Africa, as we have already observed, is truly the native country of the Lion; and in no part of that vast continent, we may add, does he attain greater size, or exhibit all his characteristic features in fuller and more complete developement, than in the immediate vicinity of the settlements which have been formed in the interior of its southern extremity by the Dutch and English colonists of the Cape. In speaking of the Bengal Lion, we have also pointed out the more striking characteristics by which the Asiatic race is distinguished from that of Southern Africa; consisting principally in the larger size, the more regular and graceful form, the generally darker colour, and the less extensive mane of the African. It remains, however, to be mentioned that, even in this latter race, there are two varieties, which have been long known to the settlers under the names of the Pale and the Black Lion, distinguished, as their appellations imply, by the lighter or darker colour of their coats, and more particularly of their manes. This variation, there can be little doubt, is entirely produced by the different character of the districts which they inhabit, and of the food which they are enabled to procure. The black Lion, as he is termed, is the larger and the more ferocious of the two, more frequently attacking man himself, if less noble prey should fail him; and sometimes measuring the enormous distance of eight feet from the tip of the nose to the origin of the tail, which is generally about half the length of the body. He is, however, of less frequent occurrence than the pale variety.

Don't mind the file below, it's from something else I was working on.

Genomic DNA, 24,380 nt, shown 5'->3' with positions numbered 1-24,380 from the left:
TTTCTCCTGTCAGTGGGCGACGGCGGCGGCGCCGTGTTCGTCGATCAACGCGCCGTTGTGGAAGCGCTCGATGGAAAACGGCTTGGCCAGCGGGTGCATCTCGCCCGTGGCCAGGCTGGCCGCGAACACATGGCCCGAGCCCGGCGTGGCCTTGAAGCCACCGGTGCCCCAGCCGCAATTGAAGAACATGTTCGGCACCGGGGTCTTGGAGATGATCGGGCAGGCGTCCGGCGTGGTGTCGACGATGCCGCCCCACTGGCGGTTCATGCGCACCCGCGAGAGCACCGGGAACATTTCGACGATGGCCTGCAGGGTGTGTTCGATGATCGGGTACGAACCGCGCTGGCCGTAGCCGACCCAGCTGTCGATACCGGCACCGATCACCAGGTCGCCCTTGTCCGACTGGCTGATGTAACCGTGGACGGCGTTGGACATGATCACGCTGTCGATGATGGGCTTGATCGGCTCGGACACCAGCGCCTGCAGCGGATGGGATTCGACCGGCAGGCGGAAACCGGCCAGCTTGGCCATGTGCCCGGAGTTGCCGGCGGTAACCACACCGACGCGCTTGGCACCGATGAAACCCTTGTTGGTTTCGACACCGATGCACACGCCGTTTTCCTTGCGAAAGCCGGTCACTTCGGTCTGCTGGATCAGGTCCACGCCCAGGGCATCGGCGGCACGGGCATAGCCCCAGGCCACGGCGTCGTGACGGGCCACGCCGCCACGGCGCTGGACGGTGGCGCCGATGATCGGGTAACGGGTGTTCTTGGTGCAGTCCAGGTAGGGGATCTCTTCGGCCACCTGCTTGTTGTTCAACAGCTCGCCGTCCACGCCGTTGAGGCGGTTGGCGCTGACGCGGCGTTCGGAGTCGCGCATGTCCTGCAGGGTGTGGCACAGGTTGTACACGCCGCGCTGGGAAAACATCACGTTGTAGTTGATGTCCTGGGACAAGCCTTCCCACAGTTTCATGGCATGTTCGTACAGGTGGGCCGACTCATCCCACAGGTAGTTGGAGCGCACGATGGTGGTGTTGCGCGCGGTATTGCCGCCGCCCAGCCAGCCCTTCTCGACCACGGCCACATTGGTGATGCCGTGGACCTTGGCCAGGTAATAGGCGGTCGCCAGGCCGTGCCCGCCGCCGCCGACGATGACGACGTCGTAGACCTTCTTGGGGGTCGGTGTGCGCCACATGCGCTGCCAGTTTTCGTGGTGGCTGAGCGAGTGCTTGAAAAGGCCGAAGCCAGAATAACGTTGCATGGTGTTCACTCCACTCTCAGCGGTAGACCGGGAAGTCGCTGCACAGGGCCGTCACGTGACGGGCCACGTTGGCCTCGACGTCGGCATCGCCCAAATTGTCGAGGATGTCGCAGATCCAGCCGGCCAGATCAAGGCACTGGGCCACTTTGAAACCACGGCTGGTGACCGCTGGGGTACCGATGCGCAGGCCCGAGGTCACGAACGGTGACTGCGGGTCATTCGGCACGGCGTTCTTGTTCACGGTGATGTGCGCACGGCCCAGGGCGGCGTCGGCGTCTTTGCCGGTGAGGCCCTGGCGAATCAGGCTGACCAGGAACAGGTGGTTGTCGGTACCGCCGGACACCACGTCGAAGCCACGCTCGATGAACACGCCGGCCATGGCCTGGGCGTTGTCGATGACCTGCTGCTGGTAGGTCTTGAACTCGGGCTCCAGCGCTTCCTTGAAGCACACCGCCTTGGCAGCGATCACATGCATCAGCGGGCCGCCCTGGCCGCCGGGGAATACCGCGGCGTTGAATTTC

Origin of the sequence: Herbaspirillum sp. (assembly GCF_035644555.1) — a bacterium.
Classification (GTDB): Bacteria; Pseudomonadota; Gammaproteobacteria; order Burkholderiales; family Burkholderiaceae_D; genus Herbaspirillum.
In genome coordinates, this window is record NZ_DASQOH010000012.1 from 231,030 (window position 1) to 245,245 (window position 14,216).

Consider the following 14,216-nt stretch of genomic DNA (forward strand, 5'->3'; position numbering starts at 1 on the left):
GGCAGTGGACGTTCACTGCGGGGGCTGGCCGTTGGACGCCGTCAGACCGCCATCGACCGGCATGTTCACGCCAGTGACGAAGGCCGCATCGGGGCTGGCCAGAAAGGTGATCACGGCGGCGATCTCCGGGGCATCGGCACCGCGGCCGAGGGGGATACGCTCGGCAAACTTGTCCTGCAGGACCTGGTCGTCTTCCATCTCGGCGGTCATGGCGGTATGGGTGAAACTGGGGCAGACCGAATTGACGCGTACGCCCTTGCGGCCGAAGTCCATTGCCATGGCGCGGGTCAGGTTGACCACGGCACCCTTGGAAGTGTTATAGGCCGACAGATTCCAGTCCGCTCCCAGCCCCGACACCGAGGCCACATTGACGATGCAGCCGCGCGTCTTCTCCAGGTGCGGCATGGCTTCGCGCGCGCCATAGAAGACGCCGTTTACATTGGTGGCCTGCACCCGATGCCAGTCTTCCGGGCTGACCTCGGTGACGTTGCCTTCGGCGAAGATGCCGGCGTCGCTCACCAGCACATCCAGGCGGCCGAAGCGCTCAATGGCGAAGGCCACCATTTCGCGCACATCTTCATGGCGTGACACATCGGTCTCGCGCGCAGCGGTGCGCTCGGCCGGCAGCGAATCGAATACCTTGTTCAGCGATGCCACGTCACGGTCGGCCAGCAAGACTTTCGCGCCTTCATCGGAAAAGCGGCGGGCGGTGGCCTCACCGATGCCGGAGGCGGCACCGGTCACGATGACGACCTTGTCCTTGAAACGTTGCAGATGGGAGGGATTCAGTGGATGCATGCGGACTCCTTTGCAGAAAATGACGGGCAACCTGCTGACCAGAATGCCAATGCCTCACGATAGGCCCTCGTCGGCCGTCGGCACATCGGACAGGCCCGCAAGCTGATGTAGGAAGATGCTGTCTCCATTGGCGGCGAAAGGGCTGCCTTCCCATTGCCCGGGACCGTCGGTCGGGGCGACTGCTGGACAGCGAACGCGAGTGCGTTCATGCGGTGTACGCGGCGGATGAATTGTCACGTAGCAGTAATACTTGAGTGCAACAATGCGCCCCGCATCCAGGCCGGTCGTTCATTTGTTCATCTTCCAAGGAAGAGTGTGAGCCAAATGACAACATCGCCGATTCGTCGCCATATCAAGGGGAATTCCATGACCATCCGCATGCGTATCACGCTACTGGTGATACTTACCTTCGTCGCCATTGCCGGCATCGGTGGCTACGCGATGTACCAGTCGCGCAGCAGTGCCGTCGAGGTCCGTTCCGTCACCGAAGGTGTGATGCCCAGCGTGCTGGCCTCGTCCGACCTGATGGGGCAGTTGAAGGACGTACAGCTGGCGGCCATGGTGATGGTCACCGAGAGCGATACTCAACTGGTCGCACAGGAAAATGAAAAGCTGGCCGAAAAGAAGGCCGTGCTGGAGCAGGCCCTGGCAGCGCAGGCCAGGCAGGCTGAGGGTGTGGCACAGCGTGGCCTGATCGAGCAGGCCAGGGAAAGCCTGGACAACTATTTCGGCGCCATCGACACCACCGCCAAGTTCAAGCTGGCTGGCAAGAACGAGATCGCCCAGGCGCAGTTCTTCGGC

But of all the peculiarities by which the Elephant is distinguished, the most singular and at the same time the most useful is the projection which is formed by the blending and extension of the nose and upper lip into an elongated and tapering tube, considerably longer than the head, and truncated at the extremity, where it is surrounded by a slightly elevated margin, which is prolonged anteriorly and superiorly into a finger-like appendage of various and invaluable use. This trunk or proboscis, as it is called, is divided throughout its whole extent into two equal cavities, which are continuous with the nostrils, but appear to have no other connexion with the organ of smell than as being the medium of the passage of odours to the olfactory apparatus, which is confined within the bones of the head, and is indeed seated much higher than usual in consequence of the large space occupied by the roots of the tusks and by the cavities of the maxillary bones. The real uses of the trunk are far higher and more important; and it is to this unique and unexampled structure that the Elephant owes whatever superiority he possesses over other beasts. In general capacity he is inferior to most, and the intellectual qualities of a dog or a horse are unquestionably of a far more elevated order; but with the assistance of this curious organ, with some little sagacity, a tolerable memory, and a certain degree of docility, the Elephant is enabled to execute such a variety of actions, either of his own accord or at the command of his keeper, as have gained him the credit not only of being the cleverest of brutes, but of possessing qualities of a superior cast and even the divine gift of reason itself.